The overall immune response to pregnancy is dynamic, whereby the immune tolerant state towards the embryo is also accompanied by some inflammatory responses [24] as protection for the dam, such as increased complement activation [19, 22, 89]. We demonstrated sPIF to upregulate complement component C3 within the bovine endometrium. C3 is integral to complement activation, is upregulated in the implantation window in cattle [19] and is suggested to be involved in the maternal to foetal crosstalk around maternal recognition of pregnancy [10]. Furthermore, LCN2 was upregulated following sPIF treatment. Lipocalin 2 is upregulated around the conceptus fixation site in the endometrium of pregnant mares, with expression likely induced by either the conceptus or its secretory products [90] and also has an innate immune role in the endometrium in response to E. coli [91]. Therefore, the present study suggests that sPIF aids protection of the embryo through both immune suppression, to allow the acceptance of the embryo, and also inflammatory responses against invading pathogens.

Interferon related genes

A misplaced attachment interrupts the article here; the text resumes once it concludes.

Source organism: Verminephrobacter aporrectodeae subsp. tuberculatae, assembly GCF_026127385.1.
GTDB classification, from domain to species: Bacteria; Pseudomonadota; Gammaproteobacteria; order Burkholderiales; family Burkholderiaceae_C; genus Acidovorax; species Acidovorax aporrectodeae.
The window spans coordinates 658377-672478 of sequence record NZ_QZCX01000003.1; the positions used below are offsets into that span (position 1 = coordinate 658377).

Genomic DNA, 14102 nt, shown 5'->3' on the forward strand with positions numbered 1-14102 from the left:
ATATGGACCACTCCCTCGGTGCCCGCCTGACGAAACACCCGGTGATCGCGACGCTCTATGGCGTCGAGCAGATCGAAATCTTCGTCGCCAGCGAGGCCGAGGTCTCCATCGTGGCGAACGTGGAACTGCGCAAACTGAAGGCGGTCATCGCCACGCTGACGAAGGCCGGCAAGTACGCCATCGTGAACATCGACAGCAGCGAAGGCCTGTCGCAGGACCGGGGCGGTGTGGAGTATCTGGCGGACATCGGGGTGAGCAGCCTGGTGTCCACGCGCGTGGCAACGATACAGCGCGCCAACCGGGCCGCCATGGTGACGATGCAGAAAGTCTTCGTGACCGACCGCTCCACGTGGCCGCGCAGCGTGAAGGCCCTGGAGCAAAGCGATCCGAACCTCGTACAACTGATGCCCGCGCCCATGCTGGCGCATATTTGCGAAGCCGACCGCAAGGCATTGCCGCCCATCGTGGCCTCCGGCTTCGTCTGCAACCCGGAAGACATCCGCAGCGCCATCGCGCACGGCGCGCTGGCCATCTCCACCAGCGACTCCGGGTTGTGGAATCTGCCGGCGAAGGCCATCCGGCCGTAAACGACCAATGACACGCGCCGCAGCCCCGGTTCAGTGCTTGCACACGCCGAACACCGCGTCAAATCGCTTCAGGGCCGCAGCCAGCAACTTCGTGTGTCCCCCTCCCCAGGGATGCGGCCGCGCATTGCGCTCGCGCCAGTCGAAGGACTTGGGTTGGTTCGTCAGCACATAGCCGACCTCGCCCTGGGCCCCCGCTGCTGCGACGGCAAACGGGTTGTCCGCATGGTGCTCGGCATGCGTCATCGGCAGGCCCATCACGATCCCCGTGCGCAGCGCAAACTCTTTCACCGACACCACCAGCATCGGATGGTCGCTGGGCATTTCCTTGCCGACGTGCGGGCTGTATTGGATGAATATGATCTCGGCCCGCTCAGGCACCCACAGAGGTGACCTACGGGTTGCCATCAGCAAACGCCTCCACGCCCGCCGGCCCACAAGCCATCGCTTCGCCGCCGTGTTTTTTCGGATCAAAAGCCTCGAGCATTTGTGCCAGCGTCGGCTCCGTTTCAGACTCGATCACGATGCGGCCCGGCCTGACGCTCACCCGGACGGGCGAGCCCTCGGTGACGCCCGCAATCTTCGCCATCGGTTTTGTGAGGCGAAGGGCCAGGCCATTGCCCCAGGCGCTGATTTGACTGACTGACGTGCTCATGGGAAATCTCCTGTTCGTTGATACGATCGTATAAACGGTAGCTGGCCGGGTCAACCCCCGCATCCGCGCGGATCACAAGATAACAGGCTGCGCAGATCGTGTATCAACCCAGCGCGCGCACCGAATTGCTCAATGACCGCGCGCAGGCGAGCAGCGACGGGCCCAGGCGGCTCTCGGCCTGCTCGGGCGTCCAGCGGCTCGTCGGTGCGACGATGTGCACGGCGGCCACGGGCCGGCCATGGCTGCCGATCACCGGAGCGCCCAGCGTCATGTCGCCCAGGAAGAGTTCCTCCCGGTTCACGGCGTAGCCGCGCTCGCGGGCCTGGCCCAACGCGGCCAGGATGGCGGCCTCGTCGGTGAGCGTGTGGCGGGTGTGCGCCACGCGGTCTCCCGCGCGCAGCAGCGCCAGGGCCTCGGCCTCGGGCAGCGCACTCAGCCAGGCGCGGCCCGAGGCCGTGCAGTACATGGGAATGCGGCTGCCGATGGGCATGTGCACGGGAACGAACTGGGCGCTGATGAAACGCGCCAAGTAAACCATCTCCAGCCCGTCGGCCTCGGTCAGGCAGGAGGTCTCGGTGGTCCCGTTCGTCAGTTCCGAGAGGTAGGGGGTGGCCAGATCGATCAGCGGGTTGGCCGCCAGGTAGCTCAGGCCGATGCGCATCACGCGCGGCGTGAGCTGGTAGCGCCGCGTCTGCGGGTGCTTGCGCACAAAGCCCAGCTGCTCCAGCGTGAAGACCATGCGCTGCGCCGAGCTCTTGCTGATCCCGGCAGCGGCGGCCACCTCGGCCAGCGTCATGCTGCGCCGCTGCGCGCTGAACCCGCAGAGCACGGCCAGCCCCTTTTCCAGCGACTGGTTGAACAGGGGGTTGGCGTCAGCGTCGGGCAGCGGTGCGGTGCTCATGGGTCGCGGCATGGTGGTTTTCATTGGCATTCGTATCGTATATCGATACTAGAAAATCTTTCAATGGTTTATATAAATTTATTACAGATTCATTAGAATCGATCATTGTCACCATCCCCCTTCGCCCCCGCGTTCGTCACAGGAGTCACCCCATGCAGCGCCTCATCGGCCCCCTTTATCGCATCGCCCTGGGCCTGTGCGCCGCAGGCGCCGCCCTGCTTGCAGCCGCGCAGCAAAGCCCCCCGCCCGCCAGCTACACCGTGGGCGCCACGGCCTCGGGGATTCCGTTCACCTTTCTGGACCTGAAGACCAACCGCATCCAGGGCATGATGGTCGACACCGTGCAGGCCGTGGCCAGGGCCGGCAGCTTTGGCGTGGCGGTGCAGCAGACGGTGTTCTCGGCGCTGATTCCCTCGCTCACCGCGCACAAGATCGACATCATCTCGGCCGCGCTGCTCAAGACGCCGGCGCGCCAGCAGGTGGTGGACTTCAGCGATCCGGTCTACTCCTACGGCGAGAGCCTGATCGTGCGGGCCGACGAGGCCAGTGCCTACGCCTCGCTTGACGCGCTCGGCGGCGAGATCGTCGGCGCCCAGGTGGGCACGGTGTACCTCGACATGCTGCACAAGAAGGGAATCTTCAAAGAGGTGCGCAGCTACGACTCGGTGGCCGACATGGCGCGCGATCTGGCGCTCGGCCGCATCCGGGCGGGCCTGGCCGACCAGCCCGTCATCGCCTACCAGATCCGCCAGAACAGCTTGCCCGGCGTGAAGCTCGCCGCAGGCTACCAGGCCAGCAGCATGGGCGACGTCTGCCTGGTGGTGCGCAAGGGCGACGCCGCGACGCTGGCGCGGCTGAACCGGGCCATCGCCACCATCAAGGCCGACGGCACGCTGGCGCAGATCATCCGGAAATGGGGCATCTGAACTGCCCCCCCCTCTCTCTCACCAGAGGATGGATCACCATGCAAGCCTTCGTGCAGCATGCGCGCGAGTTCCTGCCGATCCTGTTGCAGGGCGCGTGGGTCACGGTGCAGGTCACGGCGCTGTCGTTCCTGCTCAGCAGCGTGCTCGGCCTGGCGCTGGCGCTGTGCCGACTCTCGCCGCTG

During early pregnancy in ruminants, the effects of conceptus derived IFN-τ on the maternal endometrium are mediated by the expression of the two receptor subunits, IFNAR1 and IFNAR2, which comprise the type I interferon receptor [12, 92]. Yet in the present study, IFNAR2 was downregulated following sPIF treatment, which also corresponded with the downregulation of IRF-1 and STAT5a, transcription factors involved in interferon signalling [11, 93]. In contrast to the present study, endometrial expression of IRF-1 is upregulated by the conceptus in early pregnancy [19, 94] and IRF-1 and STAT5a upregulated by IFN-τ stimulation in the ovine endometrium [93, 95]. PIF is only a small part of the cross talk between the conceptus and endometrium, and therefore other factors are more likely important in the modulation of interferon related genes compared to PIF. Furthermore, the main effects of PIF may be mediated slightly before that of IFN- τ, as at present there are no data to demonstrate the level of secretion of PIF from the elongated filamentous bovine conceptus, compared to earlier developmental stages. However, it must be noted that although involved in IFN-τ signalling, both IFNAR2 and IRF-1 were linked to immune networks in the present study (Table 2 and Fig 4), furthermore, IRF-1 was one of the top 10 most significantly downregulated DEGs. IRF-1 is also involved in activation of the immune response and apoptosis [96, 97] and has a role in activating genes such as VCAM-1 [98]. Thus, the downregulation of IRF-1 in the present study supports the general response of immune related genes and suggests that the downregulation of VCAM-1 following sPIF treatment could have been controlled by several pathways, further to those described previously.